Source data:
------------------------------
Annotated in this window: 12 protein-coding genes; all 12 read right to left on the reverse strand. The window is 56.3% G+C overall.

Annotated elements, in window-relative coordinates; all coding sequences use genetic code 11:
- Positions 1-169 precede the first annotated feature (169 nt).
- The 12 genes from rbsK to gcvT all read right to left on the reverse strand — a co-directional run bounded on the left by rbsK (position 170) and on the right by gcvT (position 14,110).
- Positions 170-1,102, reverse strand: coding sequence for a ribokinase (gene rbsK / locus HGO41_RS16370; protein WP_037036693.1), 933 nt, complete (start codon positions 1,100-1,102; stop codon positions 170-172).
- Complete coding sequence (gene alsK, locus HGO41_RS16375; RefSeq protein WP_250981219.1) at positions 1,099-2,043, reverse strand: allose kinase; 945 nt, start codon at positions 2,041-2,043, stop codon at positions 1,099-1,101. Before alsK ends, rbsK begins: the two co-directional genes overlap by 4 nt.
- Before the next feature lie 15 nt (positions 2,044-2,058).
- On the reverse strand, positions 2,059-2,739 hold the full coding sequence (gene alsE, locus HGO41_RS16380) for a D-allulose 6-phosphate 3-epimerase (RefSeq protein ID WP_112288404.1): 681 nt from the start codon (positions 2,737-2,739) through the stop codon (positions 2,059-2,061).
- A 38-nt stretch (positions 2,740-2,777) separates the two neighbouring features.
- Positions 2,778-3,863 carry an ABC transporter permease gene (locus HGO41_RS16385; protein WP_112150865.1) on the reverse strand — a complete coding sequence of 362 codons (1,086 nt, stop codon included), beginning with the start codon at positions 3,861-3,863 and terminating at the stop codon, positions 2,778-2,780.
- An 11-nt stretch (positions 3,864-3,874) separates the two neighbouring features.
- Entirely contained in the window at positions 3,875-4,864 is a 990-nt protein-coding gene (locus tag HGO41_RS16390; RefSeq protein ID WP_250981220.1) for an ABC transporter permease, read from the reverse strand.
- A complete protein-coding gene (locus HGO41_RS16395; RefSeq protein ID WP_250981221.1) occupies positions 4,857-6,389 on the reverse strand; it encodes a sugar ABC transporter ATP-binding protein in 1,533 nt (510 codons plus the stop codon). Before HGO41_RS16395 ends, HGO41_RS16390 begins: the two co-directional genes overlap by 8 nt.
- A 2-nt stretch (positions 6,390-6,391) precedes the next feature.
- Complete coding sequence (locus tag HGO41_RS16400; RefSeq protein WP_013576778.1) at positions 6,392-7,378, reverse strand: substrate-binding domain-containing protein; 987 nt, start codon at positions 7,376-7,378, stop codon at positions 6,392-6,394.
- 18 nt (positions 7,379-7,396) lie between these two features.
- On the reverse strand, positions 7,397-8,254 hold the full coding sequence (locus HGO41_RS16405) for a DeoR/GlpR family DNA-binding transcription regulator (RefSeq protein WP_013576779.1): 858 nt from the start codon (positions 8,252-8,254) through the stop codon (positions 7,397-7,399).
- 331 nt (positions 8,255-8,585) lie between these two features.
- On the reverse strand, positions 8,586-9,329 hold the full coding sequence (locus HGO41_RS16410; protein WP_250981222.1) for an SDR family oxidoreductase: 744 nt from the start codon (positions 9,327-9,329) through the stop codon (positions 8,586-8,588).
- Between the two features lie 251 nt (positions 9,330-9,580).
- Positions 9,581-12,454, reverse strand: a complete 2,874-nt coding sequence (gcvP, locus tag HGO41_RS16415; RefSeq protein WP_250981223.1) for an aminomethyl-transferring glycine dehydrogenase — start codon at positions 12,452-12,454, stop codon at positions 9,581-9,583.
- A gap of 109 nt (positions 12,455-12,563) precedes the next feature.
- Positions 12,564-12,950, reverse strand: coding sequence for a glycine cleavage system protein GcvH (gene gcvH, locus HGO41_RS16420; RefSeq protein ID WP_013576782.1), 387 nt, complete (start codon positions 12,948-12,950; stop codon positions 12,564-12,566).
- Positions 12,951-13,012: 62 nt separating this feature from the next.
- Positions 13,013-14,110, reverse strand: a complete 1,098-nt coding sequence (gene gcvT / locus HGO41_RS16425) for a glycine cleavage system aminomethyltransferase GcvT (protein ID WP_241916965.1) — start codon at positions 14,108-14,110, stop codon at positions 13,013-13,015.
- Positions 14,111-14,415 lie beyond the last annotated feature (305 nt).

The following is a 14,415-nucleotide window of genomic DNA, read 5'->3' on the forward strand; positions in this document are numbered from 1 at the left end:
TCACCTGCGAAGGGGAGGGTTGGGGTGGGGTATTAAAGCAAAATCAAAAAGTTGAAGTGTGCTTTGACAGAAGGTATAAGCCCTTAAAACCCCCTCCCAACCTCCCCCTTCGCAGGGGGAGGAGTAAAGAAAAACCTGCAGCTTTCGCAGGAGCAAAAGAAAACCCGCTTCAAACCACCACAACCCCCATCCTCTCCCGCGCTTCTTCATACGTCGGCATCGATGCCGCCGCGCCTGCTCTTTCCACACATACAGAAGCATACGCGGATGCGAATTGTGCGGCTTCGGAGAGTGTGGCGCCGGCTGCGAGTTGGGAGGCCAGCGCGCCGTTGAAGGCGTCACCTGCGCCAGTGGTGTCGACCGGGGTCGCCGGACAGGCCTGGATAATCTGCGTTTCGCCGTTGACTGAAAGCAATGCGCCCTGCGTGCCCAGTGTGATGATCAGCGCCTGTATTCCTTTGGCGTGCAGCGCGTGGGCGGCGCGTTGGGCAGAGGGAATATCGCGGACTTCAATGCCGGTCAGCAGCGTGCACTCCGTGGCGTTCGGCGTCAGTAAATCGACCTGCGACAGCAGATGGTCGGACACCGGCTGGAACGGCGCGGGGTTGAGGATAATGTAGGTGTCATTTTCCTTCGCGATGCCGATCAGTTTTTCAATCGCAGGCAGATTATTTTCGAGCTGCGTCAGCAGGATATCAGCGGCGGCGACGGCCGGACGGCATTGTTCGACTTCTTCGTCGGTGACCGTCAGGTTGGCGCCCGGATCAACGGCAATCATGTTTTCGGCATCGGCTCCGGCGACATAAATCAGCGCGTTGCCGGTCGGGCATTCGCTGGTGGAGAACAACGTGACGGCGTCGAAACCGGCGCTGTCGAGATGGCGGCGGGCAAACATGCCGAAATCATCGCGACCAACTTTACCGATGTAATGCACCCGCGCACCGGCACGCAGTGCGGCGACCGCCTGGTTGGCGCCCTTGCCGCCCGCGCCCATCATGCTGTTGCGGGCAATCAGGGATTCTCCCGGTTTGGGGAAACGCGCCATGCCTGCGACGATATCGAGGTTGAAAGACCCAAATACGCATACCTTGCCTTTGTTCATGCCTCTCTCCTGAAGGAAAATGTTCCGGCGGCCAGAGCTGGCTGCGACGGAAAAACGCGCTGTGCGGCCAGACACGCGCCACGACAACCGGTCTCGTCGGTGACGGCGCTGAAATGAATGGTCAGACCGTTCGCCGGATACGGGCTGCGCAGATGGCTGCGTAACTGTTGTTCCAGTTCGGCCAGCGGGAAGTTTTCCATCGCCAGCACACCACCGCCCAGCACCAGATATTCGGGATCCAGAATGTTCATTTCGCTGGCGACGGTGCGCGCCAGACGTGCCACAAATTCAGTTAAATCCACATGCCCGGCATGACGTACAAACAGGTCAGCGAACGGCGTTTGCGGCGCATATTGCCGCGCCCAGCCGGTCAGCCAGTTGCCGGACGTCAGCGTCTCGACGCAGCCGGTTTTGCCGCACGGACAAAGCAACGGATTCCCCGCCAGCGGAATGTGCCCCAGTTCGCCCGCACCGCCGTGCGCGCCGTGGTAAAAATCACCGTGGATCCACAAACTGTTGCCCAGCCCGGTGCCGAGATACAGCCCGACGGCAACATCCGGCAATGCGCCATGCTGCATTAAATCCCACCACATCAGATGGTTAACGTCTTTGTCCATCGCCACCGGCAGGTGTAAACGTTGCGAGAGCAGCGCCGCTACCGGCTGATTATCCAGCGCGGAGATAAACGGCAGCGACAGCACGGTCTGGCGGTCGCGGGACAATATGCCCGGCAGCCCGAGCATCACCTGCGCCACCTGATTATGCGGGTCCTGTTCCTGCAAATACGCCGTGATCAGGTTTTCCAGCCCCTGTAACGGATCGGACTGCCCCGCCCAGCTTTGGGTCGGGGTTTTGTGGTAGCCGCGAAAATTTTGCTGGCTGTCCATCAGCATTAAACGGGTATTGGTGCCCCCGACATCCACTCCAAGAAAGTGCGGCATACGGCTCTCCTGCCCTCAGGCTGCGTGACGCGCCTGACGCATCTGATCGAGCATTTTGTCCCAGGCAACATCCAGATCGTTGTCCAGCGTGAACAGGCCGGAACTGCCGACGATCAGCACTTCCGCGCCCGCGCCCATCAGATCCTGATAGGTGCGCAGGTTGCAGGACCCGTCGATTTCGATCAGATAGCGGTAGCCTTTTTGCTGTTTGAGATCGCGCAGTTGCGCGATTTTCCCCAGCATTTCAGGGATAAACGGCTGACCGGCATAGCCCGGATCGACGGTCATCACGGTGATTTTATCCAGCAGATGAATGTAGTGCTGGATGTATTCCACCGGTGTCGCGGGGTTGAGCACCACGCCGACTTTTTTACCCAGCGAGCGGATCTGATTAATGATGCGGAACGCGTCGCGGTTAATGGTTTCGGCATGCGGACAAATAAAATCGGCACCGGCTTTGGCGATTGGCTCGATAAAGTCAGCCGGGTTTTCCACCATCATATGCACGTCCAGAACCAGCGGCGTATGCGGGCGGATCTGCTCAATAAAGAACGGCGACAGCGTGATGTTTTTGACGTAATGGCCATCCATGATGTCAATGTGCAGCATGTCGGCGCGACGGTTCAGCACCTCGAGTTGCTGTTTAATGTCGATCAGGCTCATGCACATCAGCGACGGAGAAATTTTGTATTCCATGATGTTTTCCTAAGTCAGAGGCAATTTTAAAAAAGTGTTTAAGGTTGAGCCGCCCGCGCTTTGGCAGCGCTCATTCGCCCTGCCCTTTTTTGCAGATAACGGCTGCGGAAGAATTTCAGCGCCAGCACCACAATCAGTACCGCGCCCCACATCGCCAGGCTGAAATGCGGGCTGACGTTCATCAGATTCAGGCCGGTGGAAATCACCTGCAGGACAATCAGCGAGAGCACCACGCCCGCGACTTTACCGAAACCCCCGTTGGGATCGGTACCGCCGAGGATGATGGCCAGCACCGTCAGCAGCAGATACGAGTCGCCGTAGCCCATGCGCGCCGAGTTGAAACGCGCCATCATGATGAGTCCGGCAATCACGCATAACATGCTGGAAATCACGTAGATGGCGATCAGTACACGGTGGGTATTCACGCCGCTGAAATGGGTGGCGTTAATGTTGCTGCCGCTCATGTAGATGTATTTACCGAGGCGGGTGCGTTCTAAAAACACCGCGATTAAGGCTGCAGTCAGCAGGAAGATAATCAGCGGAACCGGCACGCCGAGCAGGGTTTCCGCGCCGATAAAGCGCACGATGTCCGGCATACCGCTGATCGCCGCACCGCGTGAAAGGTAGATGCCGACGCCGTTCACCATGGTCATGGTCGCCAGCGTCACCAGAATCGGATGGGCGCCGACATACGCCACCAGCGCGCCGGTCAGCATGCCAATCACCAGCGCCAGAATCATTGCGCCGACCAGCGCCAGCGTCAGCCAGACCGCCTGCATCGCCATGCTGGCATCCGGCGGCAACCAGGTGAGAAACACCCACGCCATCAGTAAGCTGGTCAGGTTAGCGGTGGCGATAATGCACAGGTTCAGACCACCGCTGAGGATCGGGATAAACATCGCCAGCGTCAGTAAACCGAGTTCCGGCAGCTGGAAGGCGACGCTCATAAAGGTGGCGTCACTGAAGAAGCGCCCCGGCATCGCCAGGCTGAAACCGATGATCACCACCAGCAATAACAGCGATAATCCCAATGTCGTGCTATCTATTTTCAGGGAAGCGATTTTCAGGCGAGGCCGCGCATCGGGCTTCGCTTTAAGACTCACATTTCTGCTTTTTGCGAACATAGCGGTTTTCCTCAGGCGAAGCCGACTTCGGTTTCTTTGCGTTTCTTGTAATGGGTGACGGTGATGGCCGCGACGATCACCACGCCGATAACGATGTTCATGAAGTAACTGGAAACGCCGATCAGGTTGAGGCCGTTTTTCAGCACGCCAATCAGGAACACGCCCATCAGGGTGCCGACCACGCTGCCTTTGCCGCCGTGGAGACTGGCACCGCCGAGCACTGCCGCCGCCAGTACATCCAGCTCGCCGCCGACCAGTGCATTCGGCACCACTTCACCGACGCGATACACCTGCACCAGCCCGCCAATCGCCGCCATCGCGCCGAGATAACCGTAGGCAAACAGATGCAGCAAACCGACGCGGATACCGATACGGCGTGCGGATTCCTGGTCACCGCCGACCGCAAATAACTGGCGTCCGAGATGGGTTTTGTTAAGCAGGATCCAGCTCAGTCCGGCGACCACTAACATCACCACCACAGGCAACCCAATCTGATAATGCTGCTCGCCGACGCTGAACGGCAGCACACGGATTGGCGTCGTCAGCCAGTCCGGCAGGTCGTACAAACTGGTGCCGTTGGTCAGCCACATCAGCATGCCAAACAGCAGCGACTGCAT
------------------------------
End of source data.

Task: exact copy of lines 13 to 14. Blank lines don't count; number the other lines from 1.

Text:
- A complete protein-coding gene (locus HGO41_RS16395; RefSeq protein ID WP_250981221.1) occupies positions 4,857-6,389 on the reverse strand; it encodes a sugar ABC transporter ATP-binding protein in 1,533 nt (510 codons plus the stop codon). Before HGO41_RS16395 ends, HGO41_RS16390 begins: the two co-directional genes overlap by 8 nt.
- A 2-nt stretch (positions 6,390-6,391) precedes the next feature.